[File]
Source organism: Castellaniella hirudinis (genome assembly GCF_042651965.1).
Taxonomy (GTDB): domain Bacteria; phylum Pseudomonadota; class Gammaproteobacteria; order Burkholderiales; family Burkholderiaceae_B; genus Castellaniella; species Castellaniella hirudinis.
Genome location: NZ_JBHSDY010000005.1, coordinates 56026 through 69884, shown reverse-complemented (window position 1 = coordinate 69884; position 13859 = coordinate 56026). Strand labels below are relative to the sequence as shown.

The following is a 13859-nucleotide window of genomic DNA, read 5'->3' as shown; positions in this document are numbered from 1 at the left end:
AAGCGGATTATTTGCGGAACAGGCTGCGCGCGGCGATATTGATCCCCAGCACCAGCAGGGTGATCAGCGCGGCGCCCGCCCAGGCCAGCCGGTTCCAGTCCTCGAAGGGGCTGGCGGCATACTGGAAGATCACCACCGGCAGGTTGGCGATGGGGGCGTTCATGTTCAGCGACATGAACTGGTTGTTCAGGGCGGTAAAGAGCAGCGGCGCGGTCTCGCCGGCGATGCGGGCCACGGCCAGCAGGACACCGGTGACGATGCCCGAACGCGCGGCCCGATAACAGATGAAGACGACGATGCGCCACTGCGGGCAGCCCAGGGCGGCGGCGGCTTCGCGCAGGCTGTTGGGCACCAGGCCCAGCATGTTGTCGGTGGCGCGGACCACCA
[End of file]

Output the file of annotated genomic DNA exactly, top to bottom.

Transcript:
Source organism: Castellaniella hirudinis (genome assembly GCF_042651965.1).
Taxonomy (GTDB): domain Bacteria; phylum Pseudomonadota; class Gammaproteobacteria; order Burkholderiales; family Burkholderiaceae_B; genus Castellaniella; species Castellaniella hirudinis.
Genome location: NZ_JBHSDY010000005.1, coordinates 56026 through 69884, shown reverse-complemented (window position 1 = coordinate 69884; position 13859 = coordinate 56026). Strand labels below are relative to the sequence as shown.

The following is a 13859-nucleotide window of genomic DNA, read 5'->3' as shown; positions in this document are numbered from 1 at the left end:
AAGCGGATTATTTGCGGAACAGGCTGCGCGCGGCGATATTGATCCCCAGCACCAGCAGGGTGATCAGCGCGGCGCCCGCCCAGGCCAGCCGGTTCCAGTCCTCGAAGGGGCTGGCGGCATACTGGAAGATCACCACCGGCAGGTTGGCGATGGGGGCGTTCATGTTCAGCGACATGAACTGGTTGTTCAGGGCGGTAAAGAGCAGCGGCGCGGTCTCGCCGGCGATGCGGGCCACGGCCAGCAGGACACCGGTGACGATGCCCGAACGCGCGGCCCGATAACAGATGAAGACGACGATGCGCCACTGCGGGCAGCCCAGGGCGGCGGCGGCTTCGCGCAGGCTGTTGGGCACCAGGCCCAGCATGTTGTCGGTGGCGCGGACCACCA